Did Salvador Dalí meet the diagnostic criteria for a personality disorder and maybe, also, a form of psychosis, as some have alleged? Maybe, but there’s no real way to know. “You can’t diagnose psychiatric illnesses without doing a face to face psychiatric examination,” Dutch psychiatrist Walter van den Broek writes, and it’s possible Dali “consciously created an ‘artistic’ personality… for the money or in order to succeed.” No doubt Dalí was a tireless self-promoter who marketed his work by way of a sensationalist persona.
But maybe Dalí faked symptoms of mental illness (via his understanding of Freud) in order to deliberately induce states of psychosis as part of his paranoid-critical method, a “spontaneous method of irrational knowledge based on the critical and systematic objectivity of the associations and interpretations of delirious phenomena,” he wrote. One of Dalí’s extreme “unorthodox methods for idea generation,” the practice of pretending to be insane may have driven Dalí to believe too strongly in his own delusions at times.
Throughout the early 1930s, Dalí championed paranoia, “a form of mental illness in which reality is organized in such a manner so as to be served through the control of an imaginative construction,” he said in a 1930 lecture. “The paranoiac who thinks he is being poisoned discovers in all the things that surround him, down to their most imperceptible and subtle details, preparations for his death.” And the paranoiac Surrealist who believes he’s being robbed of his ideas may see artistic theft everywhere — especially in an exhibit of Surrealist artists that does not include him. (After all, as Dalí once declared, “I am Surrealism.”)
In 1936, Dalí attended a screening of Joseph Cornell’s short Surrealist film Rose Hobart (top), named for the obscure silent actress whose scenes Cornell excised from a “1931 jungle adventure film” called East of Borneo. Cornell took the footage, slowed it down, “chopped it up, reordered it, and discarded the entire plot,” writes Catherine Corman. “He cut out reaction shots… removed overtly upsetting scenes,” edited in scenes from other films, and “made the film seem deliberately modest and worn,” projecting it through a blue filter and scoring it with two songs from Nestor Amaral’s album Holiday in Brazil (which he’d found at a junk shop).
The screening happened to be held in New York at the same time as the Museum of Modern Art’s first exhibit of Surrealist art, an exhibition “rife with controversy,” MoMA writes, that “provoked fierce reactions from battle factions among the Dadaists and the Surrealists.” French Surrealist poet and critic André Breton, who two years earlier expelled Dalí from the Surrealist group for “the glorification of Hitlerian fascism,” wrote the catalogue introduction. The Spanish Civil War had just broken out that year, further aggravating Dalí, no doubt, when he encountered Cornell’s film at a matinee screening.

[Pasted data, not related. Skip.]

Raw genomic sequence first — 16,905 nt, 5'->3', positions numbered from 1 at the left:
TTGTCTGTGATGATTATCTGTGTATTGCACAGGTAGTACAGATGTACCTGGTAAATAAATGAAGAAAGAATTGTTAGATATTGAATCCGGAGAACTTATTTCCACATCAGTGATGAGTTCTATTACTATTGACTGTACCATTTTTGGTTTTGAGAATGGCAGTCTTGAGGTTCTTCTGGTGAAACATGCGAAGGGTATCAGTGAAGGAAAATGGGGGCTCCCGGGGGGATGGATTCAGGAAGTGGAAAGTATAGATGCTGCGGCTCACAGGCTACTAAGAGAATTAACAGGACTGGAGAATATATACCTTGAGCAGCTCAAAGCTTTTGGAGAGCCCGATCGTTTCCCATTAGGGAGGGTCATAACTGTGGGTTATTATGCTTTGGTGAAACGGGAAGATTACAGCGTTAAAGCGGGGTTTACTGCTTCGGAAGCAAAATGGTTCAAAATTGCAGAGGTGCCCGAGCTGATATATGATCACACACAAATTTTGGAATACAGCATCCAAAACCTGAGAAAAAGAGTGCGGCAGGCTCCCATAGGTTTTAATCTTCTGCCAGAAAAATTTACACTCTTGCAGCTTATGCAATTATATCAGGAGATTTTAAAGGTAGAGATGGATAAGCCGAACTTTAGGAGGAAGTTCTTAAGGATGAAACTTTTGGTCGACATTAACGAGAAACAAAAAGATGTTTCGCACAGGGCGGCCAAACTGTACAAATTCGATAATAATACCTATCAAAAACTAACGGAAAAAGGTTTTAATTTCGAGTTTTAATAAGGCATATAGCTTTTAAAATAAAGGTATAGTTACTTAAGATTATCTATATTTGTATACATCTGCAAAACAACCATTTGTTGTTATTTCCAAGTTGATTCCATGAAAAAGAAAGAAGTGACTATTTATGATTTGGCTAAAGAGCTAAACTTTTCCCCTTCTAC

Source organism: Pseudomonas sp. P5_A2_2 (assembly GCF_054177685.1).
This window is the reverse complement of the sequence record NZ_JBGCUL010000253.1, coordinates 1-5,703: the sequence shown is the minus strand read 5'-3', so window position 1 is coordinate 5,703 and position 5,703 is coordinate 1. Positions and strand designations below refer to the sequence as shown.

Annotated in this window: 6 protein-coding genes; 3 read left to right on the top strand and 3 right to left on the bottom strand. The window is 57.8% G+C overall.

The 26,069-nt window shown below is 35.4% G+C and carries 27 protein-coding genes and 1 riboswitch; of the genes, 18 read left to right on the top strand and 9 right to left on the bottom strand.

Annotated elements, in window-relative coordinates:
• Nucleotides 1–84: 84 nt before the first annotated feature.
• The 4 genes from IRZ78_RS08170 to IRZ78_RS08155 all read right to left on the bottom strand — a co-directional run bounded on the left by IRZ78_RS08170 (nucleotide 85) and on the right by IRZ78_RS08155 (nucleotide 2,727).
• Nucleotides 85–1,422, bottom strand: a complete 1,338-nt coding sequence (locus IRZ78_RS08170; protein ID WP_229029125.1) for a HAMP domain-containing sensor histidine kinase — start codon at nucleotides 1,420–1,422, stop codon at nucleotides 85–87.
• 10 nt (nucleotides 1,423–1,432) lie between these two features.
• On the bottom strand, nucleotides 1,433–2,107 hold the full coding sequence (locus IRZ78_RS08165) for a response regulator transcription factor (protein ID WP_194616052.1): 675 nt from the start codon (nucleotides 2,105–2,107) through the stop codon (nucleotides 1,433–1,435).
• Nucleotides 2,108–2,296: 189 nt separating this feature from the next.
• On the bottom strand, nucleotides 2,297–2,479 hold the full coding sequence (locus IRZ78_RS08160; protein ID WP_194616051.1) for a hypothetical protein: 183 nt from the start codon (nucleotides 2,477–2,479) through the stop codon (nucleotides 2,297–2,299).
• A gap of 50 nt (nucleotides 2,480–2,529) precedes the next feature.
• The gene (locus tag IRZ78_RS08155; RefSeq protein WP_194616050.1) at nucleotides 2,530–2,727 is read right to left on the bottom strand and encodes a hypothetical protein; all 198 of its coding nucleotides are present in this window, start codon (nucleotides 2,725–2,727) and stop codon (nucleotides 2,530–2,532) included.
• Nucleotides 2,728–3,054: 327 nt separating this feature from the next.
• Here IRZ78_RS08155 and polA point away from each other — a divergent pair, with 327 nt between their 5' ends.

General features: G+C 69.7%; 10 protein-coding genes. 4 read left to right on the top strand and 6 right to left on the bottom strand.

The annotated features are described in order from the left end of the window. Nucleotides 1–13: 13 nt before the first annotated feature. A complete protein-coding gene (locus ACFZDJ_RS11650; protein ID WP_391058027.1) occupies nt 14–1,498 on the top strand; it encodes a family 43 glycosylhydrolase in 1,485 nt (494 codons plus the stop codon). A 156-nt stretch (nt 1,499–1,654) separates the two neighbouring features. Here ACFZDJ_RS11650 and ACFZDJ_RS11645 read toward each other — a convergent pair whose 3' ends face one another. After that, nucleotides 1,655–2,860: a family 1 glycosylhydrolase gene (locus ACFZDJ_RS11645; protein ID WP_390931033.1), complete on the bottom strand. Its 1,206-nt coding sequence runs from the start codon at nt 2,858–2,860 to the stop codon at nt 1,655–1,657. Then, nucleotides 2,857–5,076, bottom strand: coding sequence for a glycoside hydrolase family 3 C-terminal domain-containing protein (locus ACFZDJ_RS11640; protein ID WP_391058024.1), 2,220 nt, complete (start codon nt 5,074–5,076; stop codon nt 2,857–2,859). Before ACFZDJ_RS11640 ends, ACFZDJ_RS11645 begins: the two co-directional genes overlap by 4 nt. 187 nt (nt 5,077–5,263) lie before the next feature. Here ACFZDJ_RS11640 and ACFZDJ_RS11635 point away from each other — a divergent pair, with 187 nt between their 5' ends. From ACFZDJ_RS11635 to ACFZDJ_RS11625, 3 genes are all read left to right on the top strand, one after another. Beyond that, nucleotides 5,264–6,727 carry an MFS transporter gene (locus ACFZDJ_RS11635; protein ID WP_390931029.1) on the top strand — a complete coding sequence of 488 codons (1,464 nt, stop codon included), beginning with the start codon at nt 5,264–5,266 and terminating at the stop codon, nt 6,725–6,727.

Partway through the screening of Rose Hobart, Dalí became enraged, stood up, shouting in Spanish, and overturned the projector. Later, he reportedly told Julian Levy, whose gallery held the screening: “My idea for a film is exactly that, and I was going to propose it to someone who would pay to have it made.… I never wrote it or told anyone, but it is as if [Cornell] had stolen it.” Other versions of the story had Dalí saying, “He stole it from my subconscious!” or “He stole my dreams!” Cornell had not, of course, reached into Dalí’s subconscious but had manifested the film from his own obsessions with silent film and Hollywood divas, themes that run throughout his work. After Dalí’s outburst, the shy, reclusive artist refused to screen Rose Hobart again until the 1960s.
Dalí had vanquished an imaginary rival, but perhaps his true targets — Breton and his former Surrealist colleagues — remained untouched. It would not matter: Dalí eclipsed them all in fame, especially in the age of television, which embraced the artist’s antics like no other medium. But through his performances of insanity, maybe Dalí actually did touch into a creative preconscious state shared among artists — a place in which Joseph Cornell just might have found and stolen his ideas.
In 1932, Dalí had an epiphany about Jean-Francois Millet’s The Angelus, a painting with which he’d been obsessed since childhood and that influenced him heavily as an adult, becoming a key source for his paranoid-critical method. Dalí claimed that the two farmers praying over a meager harvest were actually mourning a lost child. He persisted in this belief until the Louvre agreed to X‑ray the painting. Underneath, they found a small, child-sized coffin, and at least one of Dalí’s paranoid fantasies was proved true.